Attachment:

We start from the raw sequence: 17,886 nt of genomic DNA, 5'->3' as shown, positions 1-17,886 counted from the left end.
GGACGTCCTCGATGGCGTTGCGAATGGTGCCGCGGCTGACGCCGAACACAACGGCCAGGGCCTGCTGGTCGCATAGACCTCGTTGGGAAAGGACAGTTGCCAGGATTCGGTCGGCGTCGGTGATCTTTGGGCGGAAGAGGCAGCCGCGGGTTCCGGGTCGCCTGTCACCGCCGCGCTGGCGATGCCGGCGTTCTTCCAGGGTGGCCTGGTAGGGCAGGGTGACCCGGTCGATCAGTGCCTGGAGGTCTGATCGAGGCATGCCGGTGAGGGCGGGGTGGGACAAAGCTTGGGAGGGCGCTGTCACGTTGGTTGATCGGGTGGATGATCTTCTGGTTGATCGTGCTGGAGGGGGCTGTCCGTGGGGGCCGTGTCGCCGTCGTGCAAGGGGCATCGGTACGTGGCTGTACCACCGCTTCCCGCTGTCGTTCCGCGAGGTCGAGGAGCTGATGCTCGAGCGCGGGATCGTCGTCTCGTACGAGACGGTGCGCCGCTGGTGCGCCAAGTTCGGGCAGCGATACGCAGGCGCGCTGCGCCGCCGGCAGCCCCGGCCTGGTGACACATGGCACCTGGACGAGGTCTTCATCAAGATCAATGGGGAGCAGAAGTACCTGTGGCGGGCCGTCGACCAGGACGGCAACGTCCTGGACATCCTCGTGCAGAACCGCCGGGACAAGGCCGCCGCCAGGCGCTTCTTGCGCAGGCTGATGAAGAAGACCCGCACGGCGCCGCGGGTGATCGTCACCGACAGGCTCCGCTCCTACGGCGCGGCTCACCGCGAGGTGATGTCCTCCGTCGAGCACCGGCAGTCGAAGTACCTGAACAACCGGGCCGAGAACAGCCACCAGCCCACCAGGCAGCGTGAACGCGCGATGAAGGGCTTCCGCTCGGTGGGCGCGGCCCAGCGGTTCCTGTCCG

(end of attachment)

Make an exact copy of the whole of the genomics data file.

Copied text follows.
We start from the raw sequence: 17,886 nt of genomic DNA, 5'->3' as shown, positions 1-17,886 counted from the left end.
GGACGTCCTCGATGGCGTTGCGAATGGTGCCGCGGCTGACGCCGAACACAACGGCCAGGGCCTGCTGGTCGCATAGACCTCGTTGGGAAAGGACAGTTGCCAGGATTCGGTCGGCGTCGGTGATCTTTGGGCGGAAGAGGCAGCCGCGGGTTCCGGGTCGCCTGTCACCGCCGCGCTGGCGATGCCGGCGTTCTTCCAGGGTGGCCTGGTAGGGCAGGGTGACCCGGTCGATCAGTGCCTGGAGGTCTGATCGAGGCATGCCGGTGAGGGCGGGGTGGGACAAAGCTTGGGAGGGCGCTGTCACGTTGGTTGATCGGGTGGATGATCTTCTGGTTGATCGTGCTGGAGGGGGCTGTCCGTGGGGGCCGTGTCGCCGTCGTGCAAGGGGCATCGGTACGTGGCTGTACCACCGCTTCCCGCTGTCGTTCCGCGAGGTCGAGGAGCTGATGCTCGAGCGCGGGATCGTCGTCTCGTACGAGACGGTGCGCCGCTGGTGCGCCAAGTTCGGGCAGCGATACGCAGGCGCGCTGCGCCGCCGGCAGCCCCGGCCTGGTGACACATGGCACCTGGACGAGGTCTTCATCAAGATCAATGGGGAGCAGAAGTACCTGTGGCGGGCCGTCGACCAGGACGGCAACGTCCTGGACATCCTCGTGCAGAACCGCCGGGACAAGGCCGCCGCCAGGCGCTTCTTGCGCAGGCTGATGAAGAAGACCCGCACGGCGCCGCGGGTGATCGTCACCGACAGGCTCCGCTCCTACGGCGCGGCTCACCGCGAGGTGATGTCCTCCGTCGAGCACCGGCAGTCGAAGTACCTGAACAACCGGGCCGAGAACAGCCACCAGCCCACCAGGCAGCGTGAACGCGCGATGAAGGGCTTCCGCTCGGTGGGCGCGGCCCAGCGGTTCCTGTCCG